A great roadmap starts with a clear product vision and a canvas explaining customer and market forces that will shape the product's direction. Historically, roadmaps were built using tools like Excel and Powerpoint.
But these tools tend to disconnect product managers from their strategy, and can be painful to update -- especially when other product stakeholders all want to see the same information presented in their own unique way.
Product managers today have access to better tools that allow them to work more efficiently. These tools allow them to:
If you understand the need for product roadmap tools, you might be wondering how to go about using them? It's quite different than the process you might have been doing your best to make work in Microsoft Excel or Powerpoint.
Building your first roadmap in a cloud-based tool is easier than you think. And the beauty is you only have to build it once, and then make minor updates depending on the audience who wants to see "their version" of your roadmap.
Here's a few tips to get you started using a product roadmap tool for the first time:
As experienced product managers know, it’s nearly impossible to map out and keep product roadmap information up-to-date in Excel and PowerPoint and a bug system. A product roadmap tool makes it easy to set your product vision, goals, and strategic initiatives and link them to your releases and features.
The first step in using a roadmap tool is to add all of your product information. Many tools allow you to do this by importing a CSV. You should import as many types of information as possible, including: products, initiatives, releases, ideas, features, and users. And whatever you are not able to import, you should be able to easily enter.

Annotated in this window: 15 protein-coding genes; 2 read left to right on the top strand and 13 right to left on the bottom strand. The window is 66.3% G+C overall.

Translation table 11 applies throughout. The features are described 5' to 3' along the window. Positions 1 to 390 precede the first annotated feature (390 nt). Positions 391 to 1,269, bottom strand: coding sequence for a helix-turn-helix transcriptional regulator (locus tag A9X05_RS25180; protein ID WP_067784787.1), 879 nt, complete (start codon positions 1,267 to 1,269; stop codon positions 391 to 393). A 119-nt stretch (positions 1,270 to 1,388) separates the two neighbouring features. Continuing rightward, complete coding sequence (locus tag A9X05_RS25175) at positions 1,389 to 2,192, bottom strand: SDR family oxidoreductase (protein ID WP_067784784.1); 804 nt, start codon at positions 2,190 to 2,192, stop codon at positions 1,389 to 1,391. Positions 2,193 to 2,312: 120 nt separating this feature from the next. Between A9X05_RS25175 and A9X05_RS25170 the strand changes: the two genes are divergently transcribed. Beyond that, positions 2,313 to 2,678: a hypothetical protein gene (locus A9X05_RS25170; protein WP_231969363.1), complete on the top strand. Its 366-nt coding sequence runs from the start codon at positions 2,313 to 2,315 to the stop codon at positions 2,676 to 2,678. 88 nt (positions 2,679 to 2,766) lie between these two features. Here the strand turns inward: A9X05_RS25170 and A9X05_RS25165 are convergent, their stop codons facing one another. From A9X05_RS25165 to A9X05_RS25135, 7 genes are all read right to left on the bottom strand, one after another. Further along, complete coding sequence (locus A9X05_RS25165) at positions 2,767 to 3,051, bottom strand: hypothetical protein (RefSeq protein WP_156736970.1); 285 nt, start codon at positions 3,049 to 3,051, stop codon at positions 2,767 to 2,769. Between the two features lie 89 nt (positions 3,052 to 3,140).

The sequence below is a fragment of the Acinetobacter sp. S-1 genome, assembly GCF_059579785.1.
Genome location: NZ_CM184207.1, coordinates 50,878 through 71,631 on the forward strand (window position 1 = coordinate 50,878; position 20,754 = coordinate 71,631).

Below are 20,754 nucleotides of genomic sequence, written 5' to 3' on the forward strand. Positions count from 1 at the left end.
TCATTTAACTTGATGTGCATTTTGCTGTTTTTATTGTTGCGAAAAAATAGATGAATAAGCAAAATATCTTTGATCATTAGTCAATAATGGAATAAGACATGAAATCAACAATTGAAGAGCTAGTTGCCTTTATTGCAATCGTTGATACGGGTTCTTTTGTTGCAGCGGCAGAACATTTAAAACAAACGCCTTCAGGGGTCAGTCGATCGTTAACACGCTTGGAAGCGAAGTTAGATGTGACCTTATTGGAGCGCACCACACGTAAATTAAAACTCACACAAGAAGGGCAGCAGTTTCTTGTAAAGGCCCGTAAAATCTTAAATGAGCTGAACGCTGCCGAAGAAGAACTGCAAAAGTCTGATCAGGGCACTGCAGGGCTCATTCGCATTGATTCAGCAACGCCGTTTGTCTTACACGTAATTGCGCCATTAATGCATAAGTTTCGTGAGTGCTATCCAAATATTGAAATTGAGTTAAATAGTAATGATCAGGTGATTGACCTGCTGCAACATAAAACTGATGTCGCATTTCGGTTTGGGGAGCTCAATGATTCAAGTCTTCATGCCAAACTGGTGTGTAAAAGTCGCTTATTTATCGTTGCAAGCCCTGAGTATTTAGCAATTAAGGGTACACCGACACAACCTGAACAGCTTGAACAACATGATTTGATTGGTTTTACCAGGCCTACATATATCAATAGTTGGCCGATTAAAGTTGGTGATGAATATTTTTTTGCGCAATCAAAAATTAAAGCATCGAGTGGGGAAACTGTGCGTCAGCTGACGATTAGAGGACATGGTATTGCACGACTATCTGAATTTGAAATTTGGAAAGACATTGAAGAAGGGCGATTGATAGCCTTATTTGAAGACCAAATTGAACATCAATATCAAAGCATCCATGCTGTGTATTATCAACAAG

Once your data is imported, it's time to begin building a roadmap. Within your product roadmap tool, select which releases to add to your roadmap. By default, most roadmapping software includes all of the releases you have imported. But you will likely only want to showcase a specific number of releases to your audience. Add or remove releases at this point to make sure you have the perfect view of your roadmap.
After you have the releases you need on your roadmap, you should also customize the features (or user stories) that are displayed. This is another method of filtering your roadmap that allows you to present that right information that is custom tailored to your audience.
Oftentimes, you need to communicate what's coming, but you can't commit to an exact date. Many roadmapping tools use internal or external dates to give you the ability to communicate a time frame of a day; week; month; quarter; half year; or year. When sharing your roadmap, you can then select whether your internal or external release dates are presented.
Internal stakeholders will want to understand strategic importance, which is conveyed through goals and initiatives. To do so, customize the detail you show at the release and feature level using these options within your product roadmap tool. For customer views, you can show the theme of the release and key features of interest.
Every roadmapping tool is different, and there are many options to choose from. It's important that you find that right tool for your product to help you build what matters and be happy doing it.
Great product roadmap tools help you seamlessly present several views of your work -- without the need for extra hours of edits.